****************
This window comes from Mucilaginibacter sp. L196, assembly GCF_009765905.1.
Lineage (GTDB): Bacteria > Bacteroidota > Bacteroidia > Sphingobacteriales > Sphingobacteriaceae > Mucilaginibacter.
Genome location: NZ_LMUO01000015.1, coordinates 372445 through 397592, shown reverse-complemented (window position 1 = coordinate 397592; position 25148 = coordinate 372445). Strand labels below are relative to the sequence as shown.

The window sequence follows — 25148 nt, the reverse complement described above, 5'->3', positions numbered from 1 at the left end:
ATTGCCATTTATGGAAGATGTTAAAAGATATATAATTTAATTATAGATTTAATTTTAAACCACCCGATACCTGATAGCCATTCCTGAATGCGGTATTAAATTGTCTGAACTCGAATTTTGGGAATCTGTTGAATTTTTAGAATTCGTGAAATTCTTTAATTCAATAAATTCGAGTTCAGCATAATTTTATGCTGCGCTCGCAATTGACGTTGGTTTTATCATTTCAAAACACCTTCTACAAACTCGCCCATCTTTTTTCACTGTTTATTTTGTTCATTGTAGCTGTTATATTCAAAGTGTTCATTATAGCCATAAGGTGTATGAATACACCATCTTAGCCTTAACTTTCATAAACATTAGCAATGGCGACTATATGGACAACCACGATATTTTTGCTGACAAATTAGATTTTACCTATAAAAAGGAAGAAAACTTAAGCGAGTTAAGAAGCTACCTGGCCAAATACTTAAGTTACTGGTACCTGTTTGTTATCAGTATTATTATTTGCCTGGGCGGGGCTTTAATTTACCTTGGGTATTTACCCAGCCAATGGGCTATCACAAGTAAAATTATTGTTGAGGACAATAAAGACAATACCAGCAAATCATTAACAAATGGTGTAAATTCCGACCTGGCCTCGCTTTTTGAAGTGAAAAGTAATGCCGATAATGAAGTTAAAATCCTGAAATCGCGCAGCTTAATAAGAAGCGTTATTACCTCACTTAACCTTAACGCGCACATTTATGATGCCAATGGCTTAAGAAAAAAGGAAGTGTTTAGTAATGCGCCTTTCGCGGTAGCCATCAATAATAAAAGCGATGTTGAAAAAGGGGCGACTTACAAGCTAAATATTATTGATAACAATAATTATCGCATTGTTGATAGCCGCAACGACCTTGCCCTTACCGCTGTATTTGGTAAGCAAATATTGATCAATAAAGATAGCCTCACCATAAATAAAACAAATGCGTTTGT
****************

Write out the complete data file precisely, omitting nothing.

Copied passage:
This window comes from Mucilaginibacter sp. L196, assembly GCF_009765905.1.
Lineage (GTDB): Bacteria > Bacteroidota > Bacteroidia > Sphingobacteriales > Sphingobacteriaceae > Mucilaginibacter.
Genome location: NZ_LMUO01000015.1, coordinates 372445 through 397592, shown reverse-complemented (window position 1 = coordinate 397592; position 25148 = coordinate 372445). Strand labels below are relative to the sequence as shown.

The window sequence follows — 25148 nt, the reverse complement described above, 5'->3', positions numbered from 1 at the left end:
ATTGCCATTTATGGAAGATGTTAAAAGATATATAATTTAATTATAGATTTAATTTTAAACCACCCGATACCTGATAGCCATTCCTGAATGCGGTATTAAATTGTCTGAACTCGAATTTTGGGAATCTGTTGAATTTTTAGAATTCGTGAAATTCTTTAATTCAATAAATTCGAGTTCAGCATAATTTTATGCTGCGCTCGCAATTGACGTTGGTTTTATCATTTCAAAACACCTTCTACAAACTCGCCCATCTTTTTTCACTGTTTATTTTGTTCATTGTAGCTGTTATATTCAAAGTGTTCATTATAGCCATAAGGTGTATGAATACACCATCTTAGCCTTAACTTTCATAAACATTAGCAATGGCGACTATATGGACAACCACGATATTTTTGCTGACAAATTAGATTTTACCTATAAAAAGGAAGAAAACTTAAGCGAGTTAAGAAGCTACCTGGCCAAATACTTAAGTTACTGGTACCTGTTTGTTATCAGTATTATTATTTGCCTGGGCGGGGCTTTAATTTACCTTGGGTATTTACCCAGCCAATGGGCTATCACAAGTAAAATTATTGTTGAGGACAATAAAGACAATACCAGCAAATCATTAACAAATGGTGTAAATTCCGACCTGGCCTCGCTTTTTGAAGTGAAAAGTAATGCCGATAATGAAGTTAAAATCCTGAAATCGCGCAGCTTAATAAGAAGCGTTATTACCTCACTTAACCTTAACGCGCACATTTATGATGCCAATGGCTTAAGAAAAAAGGAAGTGTTTAGTAATGCGCCTTTCGCGGTAGCCATCAATAATAAAAGCGATGTTGAAAAAGGGGCGACTTACAAGCTAAATATTATTGATAACAATAATTATCGCATTGTTGATAGCCGCAACGACCTTGCCCTTACCGCTGTATTTGGTAAGCAAATATTGATCAATAAAGATAGCCTCACCATAAATAAAACAAATGCGTTTGT